So if someone has been kind and generous and selfless to you once, you know the
possibility exists. You internalize that, and in your future dealings with the
world, you assume that’s possible.
A couple of
months after you gave this speech, it went viral on the Internet. What was your
on the day of the speech it was no big deal. I think about a third of the kids
were asleep. It wasn’t a sensation. So I was gratified but mystified. I didn’t
quite understand why it had that effect.
Actually, I was
happy the talk was only eight minutes long, because I could tell a story about
a failure of kindness and give a little idea of why it happened. If it had been
a twenty-minute speech, I’d have been in trouble. At eight minutes, I could
sort of say, Hey everybody, be kind! But the next step is real tricky.
Let’s say we all resolve to be kind—what do we do? That’s where the real heavy
spiritual lifting starts. How do we know in a given situation what would
benefit somebody? How do we know that we’re not just being big egotists and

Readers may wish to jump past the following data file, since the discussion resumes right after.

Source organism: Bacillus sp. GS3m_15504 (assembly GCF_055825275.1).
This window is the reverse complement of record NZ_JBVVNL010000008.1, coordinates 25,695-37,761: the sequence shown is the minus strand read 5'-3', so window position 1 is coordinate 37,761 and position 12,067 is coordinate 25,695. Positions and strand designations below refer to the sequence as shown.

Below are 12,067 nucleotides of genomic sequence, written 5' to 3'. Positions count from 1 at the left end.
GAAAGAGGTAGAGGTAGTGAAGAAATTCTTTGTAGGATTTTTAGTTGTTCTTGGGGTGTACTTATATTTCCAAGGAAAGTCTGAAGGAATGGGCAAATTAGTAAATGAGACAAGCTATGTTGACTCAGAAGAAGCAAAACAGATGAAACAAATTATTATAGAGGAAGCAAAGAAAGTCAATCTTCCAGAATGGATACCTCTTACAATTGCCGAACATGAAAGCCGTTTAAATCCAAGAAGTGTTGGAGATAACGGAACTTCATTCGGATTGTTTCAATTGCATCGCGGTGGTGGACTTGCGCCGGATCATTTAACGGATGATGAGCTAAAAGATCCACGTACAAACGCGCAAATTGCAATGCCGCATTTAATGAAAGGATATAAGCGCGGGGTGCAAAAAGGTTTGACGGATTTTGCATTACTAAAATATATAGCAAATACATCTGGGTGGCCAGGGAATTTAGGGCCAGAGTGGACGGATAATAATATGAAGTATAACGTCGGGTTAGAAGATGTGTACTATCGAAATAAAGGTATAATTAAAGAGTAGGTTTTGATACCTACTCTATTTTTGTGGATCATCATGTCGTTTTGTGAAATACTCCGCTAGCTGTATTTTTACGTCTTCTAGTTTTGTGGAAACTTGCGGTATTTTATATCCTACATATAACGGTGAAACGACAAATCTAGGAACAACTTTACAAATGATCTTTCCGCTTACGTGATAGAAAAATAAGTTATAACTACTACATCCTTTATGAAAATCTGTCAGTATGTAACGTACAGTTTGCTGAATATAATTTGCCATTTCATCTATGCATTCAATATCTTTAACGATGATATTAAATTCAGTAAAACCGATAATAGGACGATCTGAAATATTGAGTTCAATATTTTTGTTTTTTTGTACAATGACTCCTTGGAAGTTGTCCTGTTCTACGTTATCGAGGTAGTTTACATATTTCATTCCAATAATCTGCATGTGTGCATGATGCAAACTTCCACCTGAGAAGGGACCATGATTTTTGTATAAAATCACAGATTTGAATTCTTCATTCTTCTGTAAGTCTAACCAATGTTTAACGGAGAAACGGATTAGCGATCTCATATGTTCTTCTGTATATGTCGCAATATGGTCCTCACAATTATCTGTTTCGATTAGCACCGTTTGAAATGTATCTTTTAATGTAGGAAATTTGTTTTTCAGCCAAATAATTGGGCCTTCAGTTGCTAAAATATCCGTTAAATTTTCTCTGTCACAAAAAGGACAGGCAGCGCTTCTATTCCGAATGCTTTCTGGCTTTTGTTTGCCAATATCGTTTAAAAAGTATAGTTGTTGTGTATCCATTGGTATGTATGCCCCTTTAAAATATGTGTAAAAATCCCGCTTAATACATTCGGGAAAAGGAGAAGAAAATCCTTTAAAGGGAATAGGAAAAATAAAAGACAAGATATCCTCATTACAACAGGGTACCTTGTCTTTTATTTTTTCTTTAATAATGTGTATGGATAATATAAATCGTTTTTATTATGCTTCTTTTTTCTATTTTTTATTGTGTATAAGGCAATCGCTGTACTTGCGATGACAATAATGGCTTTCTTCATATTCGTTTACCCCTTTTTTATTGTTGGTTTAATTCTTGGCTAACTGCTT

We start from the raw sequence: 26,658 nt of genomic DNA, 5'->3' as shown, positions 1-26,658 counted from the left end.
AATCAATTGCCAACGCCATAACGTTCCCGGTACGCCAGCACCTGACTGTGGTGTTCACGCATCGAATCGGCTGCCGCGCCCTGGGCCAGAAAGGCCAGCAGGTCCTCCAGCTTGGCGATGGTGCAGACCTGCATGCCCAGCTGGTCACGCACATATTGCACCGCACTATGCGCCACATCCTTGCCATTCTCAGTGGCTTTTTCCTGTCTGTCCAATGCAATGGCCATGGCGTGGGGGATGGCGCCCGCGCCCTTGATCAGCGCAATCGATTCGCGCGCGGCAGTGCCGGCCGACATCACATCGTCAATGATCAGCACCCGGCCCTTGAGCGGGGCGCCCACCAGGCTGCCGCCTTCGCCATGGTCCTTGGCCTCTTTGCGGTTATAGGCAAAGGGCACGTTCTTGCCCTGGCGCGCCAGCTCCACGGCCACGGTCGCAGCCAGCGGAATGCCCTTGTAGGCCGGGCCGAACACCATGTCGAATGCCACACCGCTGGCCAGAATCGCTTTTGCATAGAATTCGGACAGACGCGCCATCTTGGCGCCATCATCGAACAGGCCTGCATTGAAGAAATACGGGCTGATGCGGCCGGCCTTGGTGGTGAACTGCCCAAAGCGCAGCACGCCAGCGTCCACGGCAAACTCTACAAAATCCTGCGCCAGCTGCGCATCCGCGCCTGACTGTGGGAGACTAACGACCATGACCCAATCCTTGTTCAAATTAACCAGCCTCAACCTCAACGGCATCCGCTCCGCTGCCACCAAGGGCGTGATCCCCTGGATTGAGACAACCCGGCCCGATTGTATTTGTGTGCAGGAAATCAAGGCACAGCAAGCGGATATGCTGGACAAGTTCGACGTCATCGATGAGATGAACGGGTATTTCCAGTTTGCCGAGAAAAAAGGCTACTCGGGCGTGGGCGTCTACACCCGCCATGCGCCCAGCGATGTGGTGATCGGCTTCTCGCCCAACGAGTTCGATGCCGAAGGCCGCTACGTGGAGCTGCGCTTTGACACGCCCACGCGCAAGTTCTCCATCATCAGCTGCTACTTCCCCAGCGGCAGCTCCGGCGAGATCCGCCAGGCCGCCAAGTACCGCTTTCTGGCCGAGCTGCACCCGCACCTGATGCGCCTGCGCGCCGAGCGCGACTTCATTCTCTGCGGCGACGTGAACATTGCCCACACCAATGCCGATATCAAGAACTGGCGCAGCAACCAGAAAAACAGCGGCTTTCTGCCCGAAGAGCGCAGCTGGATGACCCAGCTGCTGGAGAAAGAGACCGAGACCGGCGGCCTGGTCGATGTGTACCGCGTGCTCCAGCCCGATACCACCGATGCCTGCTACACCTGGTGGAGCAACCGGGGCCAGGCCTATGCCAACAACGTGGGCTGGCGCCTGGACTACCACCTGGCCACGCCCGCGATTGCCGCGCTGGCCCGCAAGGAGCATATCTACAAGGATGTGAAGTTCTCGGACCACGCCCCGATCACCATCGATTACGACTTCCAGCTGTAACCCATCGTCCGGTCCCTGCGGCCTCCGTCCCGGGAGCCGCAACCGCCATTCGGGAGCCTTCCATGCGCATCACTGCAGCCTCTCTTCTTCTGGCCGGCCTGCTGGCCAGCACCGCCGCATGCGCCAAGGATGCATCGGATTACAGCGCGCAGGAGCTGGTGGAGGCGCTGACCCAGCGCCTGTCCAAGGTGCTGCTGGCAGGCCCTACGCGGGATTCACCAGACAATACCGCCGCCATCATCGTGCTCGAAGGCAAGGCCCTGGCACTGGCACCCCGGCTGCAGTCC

intruding when we aren’t needed? The more I think about it, the more
complicated it is. It’s like a trap door opens and you get led to the really
deep spiritual questions.
Since the Reagan
era, there’s been a concerted campaign to denigrate emotions such as kindness
and compassion—things Margaret Thatcher called “wet”—and promote more
“realistic” values such as strength, competition, and tough-mindedness. Perhaps
the response to your speech means people are hungry now for more kindness in
their lives and in our society.
I think the
American psyche right now is a bit like someone who has left their house and
left something valuable behind. And even when we do talk about kindness, we do
it with a bit of an apologetic wince. Certainly politicians do. But a human
being without some kind of striving for kindness is really hobbled. It is hard
to know how to live if kindness and sympathy and generosity are considered
second-rate virtues. We’re kind of not human beings in that case.
invigorating to just say it, you know. I’m a guy from the South Side of
Chicago. I’ve been in a lot of fights in my life and I’ve done a lot of rough
jobs, and I’m not afraid of being considered untough. It’s kind of nice to say
that these are indispensible virtues and we can’t go ahead without them.